January 1, 1970
    I loved Middleton's first book, THE INFINITY YEAR OF AVALON JAMES, so I was so excited to read OPEN IF YOU DARE. And it sure didn't disappoint! Once again, Middleton captures a voice that feels so authentically MG and overlays it onto a wonderful story. Birdie and her two best friends, Rose and Ally, immediately won my heart and I loved their sweet and respectful relationships. I also loved that each girl was such a distinct personality and character, but the trio's friendship seemed so natural I loved Middleton's first book, THE INFINITY YEAR OF AVALON JAMES, so I was so excited to read OPEN IF YOU DARE. And it sure didn't disappoint! Once again, Middleton captures a voice that feels so authentically MG and overlays it onto a wonderful story. Birdie and her two best friends, Rose and Ally, immediately won my heart and I loved their sweet and respectful relationships. I also loved that each girl was such a distinct personality and character, but the trio's friendship seemed so natural and realistic. Combined with a tale that weaves in themes of growing up, change, family, fun, not to mention an exciting dose of intrigue, Middleton has another winning combination in her second novel!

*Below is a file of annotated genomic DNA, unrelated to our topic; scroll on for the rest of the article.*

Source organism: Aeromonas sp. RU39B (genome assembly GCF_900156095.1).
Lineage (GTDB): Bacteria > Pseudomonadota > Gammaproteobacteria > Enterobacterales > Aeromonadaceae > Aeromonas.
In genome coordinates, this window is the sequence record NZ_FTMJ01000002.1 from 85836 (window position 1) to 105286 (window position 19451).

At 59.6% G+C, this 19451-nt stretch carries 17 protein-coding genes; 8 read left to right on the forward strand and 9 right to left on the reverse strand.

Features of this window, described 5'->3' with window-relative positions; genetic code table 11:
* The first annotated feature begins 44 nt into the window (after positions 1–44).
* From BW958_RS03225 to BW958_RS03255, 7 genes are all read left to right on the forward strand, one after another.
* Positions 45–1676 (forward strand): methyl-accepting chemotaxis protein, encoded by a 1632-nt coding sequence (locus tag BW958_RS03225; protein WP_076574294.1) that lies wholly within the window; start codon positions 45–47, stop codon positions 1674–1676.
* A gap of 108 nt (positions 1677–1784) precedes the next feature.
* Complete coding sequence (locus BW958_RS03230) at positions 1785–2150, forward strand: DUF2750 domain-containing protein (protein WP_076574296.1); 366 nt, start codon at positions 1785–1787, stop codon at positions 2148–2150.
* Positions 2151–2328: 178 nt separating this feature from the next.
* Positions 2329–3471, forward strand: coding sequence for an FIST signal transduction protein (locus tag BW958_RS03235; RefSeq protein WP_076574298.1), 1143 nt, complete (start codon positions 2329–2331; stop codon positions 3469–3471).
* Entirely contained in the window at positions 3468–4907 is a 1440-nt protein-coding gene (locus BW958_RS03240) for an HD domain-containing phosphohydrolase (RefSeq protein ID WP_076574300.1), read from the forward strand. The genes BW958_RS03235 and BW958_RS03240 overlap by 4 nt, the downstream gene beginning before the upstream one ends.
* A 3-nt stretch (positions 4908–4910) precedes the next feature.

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  • K.L. Hallam
    January 1, 1970